For example, both Adobe and Microsoft charge by the seat. Microsoft doesn't care which platforms you use Office on, just that you keep it inside your seat limit. Same with Adobe and Creative Cloud. I have one Mac and one PC on my 2-license Creative Cloud account and it works just fine other than I think two licenses is unnecessarily stingy on Adobe's part. But some license agreements may stipulate platform. If so, you may find switching to the Mac considerably more expensive.

    Windows 7 vs. Mac OS X Snow Leopard: competitive origins

    This also applies to software where you don't have existing agreements. When I moved to the Mac, I bought a whole pile of new software -- mostly utilities -- and while not terribly expensive, it did add to my switching costs noticeably. You may run into extra licensing or switching costs when moving to the Mac.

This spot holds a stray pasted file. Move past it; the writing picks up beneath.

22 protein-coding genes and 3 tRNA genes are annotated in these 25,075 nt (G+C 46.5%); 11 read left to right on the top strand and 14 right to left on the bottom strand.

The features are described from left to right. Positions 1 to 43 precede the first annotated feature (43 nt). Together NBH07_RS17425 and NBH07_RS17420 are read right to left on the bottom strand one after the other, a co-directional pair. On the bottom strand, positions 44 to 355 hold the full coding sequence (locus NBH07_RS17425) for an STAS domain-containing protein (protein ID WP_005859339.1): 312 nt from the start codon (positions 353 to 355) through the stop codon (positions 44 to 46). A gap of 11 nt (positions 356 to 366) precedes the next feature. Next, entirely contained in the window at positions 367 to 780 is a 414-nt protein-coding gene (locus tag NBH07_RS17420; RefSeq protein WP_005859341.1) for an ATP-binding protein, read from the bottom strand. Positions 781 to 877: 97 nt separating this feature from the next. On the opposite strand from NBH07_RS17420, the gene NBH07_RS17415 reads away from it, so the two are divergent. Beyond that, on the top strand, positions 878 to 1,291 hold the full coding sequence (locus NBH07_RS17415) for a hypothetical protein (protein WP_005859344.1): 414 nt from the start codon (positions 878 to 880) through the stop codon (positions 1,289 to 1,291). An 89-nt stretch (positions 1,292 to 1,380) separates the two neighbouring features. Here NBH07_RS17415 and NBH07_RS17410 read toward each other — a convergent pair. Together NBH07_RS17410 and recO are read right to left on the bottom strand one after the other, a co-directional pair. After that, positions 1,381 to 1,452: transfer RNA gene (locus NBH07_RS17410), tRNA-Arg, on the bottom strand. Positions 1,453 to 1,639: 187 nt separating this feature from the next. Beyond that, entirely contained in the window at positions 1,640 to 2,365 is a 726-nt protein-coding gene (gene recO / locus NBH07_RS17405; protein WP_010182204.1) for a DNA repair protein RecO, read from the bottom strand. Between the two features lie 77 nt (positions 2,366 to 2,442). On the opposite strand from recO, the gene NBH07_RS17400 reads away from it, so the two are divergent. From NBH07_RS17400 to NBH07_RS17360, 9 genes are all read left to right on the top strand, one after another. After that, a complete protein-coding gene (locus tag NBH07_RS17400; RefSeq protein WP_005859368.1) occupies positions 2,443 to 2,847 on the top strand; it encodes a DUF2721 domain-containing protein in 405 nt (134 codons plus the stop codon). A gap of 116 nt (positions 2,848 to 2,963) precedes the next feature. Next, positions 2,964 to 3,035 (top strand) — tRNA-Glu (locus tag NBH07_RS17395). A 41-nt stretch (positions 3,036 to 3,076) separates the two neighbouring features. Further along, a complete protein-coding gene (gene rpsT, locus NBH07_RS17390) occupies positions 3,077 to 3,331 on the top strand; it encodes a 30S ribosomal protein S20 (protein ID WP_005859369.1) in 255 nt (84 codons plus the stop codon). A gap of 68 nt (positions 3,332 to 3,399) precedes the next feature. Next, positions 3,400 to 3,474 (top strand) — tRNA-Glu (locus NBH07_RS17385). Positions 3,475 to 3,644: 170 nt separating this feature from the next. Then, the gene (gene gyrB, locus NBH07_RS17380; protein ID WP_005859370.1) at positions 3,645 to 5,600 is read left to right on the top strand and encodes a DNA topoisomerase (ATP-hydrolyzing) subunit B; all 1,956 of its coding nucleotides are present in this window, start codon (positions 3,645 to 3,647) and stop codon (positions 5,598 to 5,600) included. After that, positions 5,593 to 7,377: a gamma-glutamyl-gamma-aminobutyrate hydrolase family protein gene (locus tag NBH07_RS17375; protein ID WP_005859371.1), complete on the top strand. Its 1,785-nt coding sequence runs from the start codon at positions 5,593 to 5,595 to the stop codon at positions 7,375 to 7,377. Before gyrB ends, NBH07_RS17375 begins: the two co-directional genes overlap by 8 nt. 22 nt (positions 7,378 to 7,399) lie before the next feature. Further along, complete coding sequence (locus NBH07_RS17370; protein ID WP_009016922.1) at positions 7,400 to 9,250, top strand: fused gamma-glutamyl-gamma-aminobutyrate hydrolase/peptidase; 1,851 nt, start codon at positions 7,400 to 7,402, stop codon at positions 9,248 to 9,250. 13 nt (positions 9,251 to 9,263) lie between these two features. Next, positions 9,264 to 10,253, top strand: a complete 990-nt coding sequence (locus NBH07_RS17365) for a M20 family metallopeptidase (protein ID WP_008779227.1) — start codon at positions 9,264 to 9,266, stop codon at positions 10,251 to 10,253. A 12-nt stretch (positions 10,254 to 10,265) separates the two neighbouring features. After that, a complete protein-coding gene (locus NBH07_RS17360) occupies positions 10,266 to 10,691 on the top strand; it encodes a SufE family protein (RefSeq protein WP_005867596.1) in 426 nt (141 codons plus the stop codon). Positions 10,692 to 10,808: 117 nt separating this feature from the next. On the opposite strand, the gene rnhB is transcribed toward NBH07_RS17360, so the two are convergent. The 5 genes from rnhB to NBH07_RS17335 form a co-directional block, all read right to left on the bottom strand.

When it comes to the actual devices, Apple offers some options. But Windows You can do laptops or you can do tablets or you can do detachable laptops that turn into tablets. There are an almost uncountable number of configuration varieties out there for Windows users looking for solutions. But all magic comes with a price, and the price of the variety in Windows machines is there is also quite a range in reliability and driver quality. Some machines are going to be rock solid and others, well, not so much.

    Choosing a solid machine involves more than reading specs, you will often need to rely on reviews by other users and IT professionals to get a feel for what sorts of problems you may encounter down the line. Windows by a mile , but with a caution: This one is a no brainer. While the iPad Pro with the Apple Pencil is reputed to be sublime, the Mac platform does not offer touch or a stylus. So if you want to use Photoshop with a stylus, you're either going to have to step off the Mac ecosystem or go with a Windows 10 machine.